To get the content of a zipped file, you can do unzip -p archive.zip file1.txt | less as said here

However, for that is for the case where you are "positioned" in the path where your .zip is. If you are not (for the case the command being executed in a shell script for example), I guess I would need to pass in the absolute paths for the .zip and the file, but a filename not matched: error is thrown.

For a .zip in the home directory I tried this commands:

unzip -p ~/archive.zip ~/archive.zip/file1.txt | less
unzip -p ~/archive.zip ~/archive/file1.txt | less

but I get the filename not matched: error.

How can I get the content of a txt file, without unzipping using absolute paths? (meaning not having to be in the specific directory of the .zip to run the command or to be able to perform that task form other path or a shell script)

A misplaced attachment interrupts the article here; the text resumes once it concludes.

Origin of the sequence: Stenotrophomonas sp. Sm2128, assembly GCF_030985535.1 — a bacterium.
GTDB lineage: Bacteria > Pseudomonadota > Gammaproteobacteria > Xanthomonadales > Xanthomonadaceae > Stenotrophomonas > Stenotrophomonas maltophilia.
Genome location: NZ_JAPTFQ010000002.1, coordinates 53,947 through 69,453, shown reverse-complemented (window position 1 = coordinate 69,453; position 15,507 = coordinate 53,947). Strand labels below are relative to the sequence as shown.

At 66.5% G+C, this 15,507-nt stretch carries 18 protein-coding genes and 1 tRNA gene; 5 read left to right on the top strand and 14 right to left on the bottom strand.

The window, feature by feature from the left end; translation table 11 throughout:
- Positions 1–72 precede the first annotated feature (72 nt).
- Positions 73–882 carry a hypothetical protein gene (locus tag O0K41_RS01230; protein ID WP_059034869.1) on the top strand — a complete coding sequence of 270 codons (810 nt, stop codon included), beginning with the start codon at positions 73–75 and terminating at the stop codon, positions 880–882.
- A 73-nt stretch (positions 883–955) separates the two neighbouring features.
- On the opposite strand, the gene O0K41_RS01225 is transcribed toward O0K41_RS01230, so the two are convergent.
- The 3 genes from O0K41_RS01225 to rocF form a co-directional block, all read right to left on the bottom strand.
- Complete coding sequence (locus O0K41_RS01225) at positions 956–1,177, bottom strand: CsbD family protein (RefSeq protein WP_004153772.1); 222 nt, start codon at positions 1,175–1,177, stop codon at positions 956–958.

• The second argument referencing file1.txt as if from your home directory (with ~/) is incorrect. Try unzip -l ~/archive.zip to see the exact path of file1.txt within the zipfile, not in the file system. I.e., probably just unzip -p ~/archive.zip file1.txt | less (though it could be subdir/file1.txt) Mar 8 at 22:55

1 Answer 1


The -p flag extracts files to pipe insted of unzipping into actual files. You don't need to use any additional path. Use this:

unzip -p ~/archive.zip file1.txt | less

I tested it in Centos 8:

enter image description here

  • Thanks for your answer. I do still get the error. I also tried hardcoding the path, changing ~/archive.zip to /home/pi/archive.zip. same result. In case it makes any diffrence this is a raspberrypi OS Sep 22, 2021 at 8:22
  • seems that this does the job unzip -p /home/pi/archive.zip '*/file1.txt' Sep 22, 2021 at 13:44
  • It's weird, maybe some different implementation of the unzip command?
    – Kar.ma
    Sep 23, 2021 at 9:55

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